Be sure to mark your Amazon sales as despatched every day
We get most of our best stories from readers. So it was interesting to receive an email from a disgruntled Amazon seller today who has been suspended from selling on the site.
It seems that her crime was not marking her despatches as despatched until the day after they left the building. So they were sent on time but not marked as sent in time. Seemingly, it wasn’t a regular occurrence. It was just an oversight on three different days since last July.
Amazon’s policy is quite clear and came into force last summer. You can read it here: Late Dispatch Rate Metric. Amazon stresses the reason why they have such a metric: late despatch “raises customer anxiety and results in increased negative feedback and claims.” A 4% late despatch metric is permitted.
But the penalty does seem rather stiff and the policy may not necessarily be having the desired effect on seller behaviour. Our correspondent suggests that some sellers may well not be despatching items on time and yet not falling foul of the performance metric because they do mark sold items as despatched on time.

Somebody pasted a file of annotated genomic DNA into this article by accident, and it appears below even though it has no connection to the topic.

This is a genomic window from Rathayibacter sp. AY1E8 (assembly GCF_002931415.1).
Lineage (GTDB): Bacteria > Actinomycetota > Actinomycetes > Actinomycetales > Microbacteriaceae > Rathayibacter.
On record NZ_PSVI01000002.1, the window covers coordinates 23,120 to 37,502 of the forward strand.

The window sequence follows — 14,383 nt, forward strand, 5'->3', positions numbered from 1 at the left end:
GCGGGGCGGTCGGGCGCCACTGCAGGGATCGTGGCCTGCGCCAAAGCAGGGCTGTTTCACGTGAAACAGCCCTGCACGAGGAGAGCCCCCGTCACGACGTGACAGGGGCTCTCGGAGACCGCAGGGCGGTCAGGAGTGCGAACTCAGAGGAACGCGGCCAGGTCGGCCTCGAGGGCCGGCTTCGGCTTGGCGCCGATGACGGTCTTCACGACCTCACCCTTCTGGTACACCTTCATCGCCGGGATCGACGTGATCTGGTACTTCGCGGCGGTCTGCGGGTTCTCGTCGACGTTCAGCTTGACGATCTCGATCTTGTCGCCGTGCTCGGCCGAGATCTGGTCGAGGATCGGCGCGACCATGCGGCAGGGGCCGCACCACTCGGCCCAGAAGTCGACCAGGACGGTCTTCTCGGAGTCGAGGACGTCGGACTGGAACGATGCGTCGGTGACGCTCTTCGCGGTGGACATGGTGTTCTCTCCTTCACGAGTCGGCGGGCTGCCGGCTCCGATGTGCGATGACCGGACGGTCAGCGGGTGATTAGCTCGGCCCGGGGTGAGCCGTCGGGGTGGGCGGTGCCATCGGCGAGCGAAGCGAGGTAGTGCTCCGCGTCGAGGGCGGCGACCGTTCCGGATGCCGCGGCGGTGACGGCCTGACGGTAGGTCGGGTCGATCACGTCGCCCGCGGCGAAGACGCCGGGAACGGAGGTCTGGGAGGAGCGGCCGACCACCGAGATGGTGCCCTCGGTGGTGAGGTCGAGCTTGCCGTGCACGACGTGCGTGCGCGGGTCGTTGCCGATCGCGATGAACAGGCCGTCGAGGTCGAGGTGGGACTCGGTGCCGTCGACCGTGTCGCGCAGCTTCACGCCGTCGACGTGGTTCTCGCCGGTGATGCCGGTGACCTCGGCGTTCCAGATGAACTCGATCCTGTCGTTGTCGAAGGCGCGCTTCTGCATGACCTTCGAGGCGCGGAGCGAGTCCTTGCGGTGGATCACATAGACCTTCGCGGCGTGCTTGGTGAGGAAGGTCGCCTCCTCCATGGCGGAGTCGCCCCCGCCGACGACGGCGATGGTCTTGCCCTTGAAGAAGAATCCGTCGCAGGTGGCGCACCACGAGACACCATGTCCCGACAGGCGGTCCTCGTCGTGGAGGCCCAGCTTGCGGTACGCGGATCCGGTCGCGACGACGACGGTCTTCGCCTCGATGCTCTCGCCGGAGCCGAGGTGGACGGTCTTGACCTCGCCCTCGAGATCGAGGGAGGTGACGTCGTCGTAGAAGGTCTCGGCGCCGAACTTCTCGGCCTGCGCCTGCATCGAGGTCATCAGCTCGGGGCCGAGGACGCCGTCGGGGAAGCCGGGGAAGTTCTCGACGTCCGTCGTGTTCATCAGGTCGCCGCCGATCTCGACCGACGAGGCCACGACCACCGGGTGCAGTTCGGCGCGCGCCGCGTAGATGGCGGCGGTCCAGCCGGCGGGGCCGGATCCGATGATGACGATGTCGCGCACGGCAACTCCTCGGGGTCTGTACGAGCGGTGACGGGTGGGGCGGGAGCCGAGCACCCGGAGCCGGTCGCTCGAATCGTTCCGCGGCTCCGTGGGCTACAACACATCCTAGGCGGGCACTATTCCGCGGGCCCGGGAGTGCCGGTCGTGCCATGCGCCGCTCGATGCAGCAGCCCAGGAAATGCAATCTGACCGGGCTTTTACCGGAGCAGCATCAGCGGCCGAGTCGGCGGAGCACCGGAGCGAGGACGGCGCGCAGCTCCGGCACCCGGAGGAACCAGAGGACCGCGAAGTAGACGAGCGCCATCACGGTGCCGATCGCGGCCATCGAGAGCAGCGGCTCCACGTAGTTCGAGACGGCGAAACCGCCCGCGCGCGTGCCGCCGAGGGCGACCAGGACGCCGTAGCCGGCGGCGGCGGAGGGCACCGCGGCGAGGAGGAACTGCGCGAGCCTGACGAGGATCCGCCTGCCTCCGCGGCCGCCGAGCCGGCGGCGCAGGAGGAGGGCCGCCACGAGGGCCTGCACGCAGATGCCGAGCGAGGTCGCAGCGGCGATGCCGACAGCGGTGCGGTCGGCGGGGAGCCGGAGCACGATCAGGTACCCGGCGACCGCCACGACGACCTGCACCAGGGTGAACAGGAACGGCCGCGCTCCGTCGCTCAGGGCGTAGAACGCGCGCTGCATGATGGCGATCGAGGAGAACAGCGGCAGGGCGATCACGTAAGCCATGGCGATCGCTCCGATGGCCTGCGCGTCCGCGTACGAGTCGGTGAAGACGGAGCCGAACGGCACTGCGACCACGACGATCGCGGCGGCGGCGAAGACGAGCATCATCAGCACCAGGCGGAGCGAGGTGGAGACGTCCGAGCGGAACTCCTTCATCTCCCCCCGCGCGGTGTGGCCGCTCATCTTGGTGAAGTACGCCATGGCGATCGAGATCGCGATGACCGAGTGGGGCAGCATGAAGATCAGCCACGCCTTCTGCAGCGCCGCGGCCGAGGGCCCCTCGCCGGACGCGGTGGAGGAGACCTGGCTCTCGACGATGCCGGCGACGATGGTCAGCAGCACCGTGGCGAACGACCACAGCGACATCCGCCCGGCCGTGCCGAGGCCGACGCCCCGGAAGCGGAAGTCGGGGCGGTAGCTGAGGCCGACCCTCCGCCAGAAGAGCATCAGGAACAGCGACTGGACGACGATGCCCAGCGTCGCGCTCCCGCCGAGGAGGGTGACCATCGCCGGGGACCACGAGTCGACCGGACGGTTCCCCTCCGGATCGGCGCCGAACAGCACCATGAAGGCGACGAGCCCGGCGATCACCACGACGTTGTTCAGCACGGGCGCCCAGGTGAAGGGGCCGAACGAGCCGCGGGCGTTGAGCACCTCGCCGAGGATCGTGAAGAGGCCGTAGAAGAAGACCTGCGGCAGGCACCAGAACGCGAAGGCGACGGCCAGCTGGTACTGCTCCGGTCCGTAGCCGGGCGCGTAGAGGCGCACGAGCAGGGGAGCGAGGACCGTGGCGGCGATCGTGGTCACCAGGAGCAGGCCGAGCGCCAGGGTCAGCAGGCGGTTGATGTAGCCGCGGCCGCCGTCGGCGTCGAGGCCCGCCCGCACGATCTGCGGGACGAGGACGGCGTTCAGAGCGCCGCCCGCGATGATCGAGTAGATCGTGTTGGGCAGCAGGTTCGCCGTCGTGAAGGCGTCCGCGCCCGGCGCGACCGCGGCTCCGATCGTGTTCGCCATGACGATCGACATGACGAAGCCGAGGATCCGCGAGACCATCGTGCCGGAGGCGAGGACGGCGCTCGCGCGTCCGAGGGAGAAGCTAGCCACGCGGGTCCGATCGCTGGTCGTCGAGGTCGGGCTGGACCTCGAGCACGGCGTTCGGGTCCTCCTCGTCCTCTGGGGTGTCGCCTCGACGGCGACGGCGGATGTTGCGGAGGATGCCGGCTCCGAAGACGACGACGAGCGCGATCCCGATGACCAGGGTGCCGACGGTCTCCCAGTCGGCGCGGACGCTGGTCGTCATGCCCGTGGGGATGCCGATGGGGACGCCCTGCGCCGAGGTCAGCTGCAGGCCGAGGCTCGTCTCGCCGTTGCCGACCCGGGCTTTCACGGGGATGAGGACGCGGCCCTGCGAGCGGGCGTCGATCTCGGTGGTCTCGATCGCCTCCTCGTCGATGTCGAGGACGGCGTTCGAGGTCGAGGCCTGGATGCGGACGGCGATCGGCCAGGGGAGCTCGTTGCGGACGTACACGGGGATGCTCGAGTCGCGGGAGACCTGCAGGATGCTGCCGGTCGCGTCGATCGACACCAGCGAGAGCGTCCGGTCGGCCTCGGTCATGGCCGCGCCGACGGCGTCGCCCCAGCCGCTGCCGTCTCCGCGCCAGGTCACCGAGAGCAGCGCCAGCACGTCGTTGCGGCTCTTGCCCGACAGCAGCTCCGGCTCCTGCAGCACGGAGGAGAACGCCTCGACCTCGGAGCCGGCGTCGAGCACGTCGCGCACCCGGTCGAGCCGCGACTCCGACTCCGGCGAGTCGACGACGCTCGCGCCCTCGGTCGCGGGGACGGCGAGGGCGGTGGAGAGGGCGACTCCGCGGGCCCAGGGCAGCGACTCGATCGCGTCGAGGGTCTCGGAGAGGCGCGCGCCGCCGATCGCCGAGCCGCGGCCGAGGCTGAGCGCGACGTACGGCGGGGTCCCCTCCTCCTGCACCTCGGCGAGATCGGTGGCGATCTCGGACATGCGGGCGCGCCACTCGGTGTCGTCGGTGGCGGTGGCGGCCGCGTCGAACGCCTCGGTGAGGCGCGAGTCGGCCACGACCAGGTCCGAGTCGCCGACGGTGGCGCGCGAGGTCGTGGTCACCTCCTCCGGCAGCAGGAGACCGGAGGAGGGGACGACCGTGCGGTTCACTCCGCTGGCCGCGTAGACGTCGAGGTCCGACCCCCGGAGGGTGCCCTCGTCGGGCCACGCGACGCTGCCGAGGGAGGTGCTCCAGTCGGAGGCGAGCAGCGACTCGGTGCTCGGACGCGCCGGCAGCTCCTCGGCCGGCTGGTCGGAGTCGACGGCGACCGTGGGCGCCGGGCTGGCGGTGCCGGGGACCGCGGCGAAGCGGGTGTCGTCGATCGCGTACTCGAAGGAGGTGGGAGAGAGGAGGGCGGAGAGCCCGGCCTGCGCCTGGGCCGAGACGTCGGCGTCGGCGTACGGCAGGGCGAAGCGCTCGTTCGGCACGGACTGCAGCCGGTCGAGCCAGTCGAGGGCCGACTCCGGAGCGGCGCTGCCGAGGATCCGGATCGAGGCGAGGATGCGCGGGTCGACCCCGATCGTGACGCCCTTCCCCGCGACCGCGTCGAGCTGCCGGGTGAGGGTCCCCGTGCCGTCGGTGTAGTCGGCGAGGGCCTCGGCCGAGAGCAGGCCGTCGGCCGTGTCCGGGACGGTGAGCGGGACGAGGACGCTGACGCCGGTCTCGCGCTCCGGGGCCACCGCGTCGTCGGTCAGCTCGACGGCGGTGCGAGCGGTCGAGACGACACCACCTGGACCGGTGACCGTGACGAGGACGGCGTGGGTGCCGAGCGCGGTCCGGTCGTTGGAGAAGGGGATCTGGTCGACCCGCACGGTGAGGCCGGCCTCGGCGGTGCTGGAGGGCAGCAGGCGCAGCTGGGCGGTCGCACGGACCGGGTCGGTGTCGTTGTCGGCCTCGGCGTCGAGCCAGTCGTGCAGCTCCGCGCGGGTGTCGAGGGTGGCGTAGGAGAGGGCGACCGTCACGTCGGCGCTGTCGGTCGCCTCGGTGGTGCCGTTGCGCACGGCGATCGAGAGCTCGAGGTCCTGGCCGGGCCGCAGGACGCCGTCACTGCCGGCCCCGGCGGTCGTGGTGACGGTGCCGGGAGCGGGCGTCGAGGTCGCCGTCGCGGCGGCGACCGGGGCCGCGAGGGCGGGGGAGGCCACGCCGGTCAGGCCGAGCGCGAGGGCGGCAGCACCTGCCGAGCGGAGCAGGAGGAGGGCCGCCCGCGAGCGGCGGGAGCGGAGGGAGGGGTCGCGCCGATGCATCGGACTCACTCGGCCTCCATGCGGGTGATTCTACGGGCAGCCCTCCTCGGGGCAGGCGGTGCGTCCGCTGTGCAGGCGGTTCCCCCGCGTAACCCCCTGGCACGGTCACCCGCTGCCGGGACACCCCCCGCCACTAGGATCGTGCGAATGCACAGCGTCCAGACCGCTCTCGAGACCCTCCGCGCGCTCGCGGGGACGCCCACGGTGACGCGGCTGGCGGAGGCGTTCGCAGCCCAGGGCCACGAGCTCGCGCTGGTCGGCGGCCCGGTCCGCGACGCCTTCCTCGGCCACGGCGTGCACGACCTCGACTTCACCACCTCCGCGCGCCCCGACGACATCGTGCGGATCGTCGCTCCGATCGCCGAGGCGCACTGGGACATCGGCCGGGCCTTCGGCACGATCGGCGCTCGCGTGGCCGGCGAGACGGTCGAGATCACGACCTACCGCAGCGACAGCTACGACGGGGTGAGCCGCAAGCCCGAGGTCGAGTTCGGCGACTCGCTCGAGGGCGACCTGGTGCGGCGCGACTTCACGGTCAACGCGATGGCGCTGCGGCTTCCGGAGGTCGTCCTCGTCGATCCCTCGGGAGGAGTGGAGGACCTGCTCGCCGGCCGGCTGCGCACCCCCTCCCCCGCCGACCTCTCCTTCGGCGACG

Who knows? But there is one clear moral of the story. You need to be marking every single item that you’ve sold on Amazon as despatched on the day it goes out. Otherwise you may find yourself in trouble.
It also reinforces that fear that any marketplace seller has lingering in their mind all of the time: they have the power to cut you off whenever they like and that could spell the end of your business.
Seems a bit harsh but I tend to feel no sympathy for people not understanding the metrics that keeps your account in check.
But more importantly… is it “despatch” or “dispatch”? In my early years of ecommerce I was a “despatch” man… but as time has gone on I’ve gone for the more popular “dispatch” variant. This ecommerce world is fraught with danger.
either will do, but Either is fine.
(that works better out loud)
According to the Chamber online dictionary both dispatch and despatch are the correct spelling. However, it is more common to use dispatch for the noun (thing) and despatch for the verb (from the 16th Century French verb despeechier to set free).
So, when we are discussing the activity of sending something, we would say an order was despatched rather than an order was dispatched.
Chambers online dictionary